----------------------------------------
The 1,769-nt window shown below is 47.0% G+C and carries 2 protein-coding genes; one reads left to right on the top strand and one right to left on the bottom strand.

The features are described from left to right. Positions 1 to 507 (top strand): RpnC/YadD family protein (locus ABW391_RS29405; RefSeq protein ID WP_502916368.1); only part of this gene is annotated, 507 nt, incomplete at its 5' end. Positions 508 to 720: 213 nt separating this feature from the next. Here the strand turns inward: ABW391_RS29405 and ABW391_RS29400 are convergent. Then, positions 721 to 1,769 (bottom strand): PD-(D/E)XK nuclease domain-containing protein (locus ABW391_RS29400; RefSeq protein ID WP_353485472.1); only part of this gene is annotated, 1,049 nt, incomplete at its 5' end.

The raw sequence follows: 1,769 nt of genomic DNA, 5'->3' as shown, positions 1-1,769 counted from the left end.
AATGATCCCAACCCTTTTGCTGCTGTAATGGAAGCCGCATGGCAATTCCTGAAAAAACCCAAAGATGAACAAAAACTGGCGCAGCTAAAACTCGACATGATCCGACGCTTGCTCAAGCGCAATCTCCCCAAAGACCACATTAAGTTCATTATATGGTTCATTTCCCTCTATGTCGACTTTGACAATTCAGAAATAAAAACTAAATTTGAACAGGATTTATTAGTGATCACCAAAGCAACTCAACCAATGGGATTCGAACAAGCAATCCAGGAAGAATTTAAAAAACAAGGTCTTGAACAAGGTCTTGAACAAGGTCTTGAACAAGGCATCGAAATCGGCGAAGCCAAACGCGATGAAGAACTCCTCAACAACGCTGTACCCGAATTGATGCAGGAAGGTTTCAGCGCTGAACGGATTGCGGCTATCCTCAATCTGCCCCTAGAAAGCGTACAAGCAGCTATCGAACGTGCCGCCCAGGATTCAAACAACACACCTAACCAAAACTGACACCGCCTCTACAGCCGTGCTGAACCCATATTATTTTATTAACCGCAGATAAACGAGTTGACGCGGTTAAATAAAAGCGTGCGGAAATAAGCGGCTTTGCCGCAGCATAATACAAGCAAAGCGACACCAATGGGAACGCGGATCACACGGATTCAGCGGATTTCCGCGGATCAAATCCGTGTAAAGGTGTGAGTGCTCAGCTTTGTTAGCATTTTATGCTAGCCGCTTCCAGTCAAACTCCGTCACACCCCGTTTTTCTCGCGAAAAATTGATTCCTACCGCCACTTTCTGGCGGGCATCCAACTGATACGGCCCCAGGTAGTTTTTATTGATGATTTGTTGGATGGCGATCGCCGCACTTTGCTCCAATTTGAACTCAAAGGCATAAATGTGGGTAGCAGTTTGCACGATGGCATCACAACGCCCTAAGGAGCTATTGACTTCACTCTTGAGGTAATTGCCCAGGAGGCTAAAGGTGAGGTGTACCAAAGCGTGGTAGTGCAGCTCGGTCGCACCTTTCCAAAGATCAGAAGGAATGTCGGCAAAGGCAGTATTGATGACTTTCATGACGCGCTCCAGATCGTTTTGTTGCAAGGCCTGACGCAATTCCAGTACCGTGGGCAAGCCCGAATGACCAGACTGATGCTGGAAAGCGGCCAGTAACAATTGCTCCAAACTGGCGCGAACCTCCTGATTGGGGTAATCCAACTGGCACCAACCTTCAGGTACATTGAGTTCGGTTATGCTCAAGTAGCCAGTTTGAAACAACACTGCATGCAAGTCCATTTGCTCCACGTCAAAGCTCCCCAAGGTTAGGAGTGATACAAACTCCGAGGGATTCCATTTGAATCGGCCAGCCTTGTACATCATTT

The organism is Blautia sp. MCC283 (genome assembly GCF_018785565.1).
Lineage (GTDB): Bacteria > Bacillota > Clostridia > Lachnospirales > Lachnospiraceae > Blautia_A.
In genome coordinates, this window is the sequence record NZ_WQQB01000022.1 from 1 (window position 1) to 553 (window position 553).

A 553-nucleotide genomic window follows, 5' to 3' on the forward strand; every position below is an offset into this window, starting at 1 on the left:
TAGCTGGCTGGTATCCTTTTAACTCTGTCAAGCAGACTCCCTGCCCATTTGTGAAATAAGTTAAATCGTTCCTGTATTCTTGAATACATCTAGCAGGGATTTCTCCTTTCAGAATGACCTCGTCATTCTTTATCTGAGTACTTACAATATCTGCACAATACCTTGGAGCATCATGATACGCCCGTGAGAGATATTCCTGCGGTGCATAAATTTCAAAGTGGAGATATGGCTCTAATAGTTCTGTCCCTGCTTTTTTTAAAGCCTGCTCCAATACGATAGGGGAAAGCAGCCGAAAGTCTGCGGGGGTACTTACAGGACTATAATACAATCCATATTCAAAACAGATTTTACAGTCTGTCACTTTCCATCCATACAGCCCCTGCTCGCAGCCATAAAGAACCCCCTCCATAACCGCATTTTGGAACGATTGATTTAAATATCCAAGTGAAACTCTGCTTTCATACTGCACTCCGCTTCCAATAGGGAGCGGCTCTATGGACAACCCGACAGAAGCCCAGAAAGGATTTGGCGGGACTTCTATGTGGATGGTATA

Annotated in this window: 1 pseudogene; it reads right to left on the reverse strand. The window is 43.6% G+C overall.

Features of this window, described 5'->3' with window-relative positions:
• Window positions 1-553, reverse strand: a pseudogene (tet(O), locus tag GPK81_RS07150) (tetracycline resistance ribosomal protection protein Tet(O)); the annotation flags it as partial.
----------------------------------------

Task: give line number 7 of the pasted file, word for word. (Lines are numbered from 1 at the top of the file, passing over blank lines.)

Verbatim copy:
In genome coordinates, this window is the sequence record NZ_WQQB01000022.1 from 1 (window position 1) to 553 (window position 553).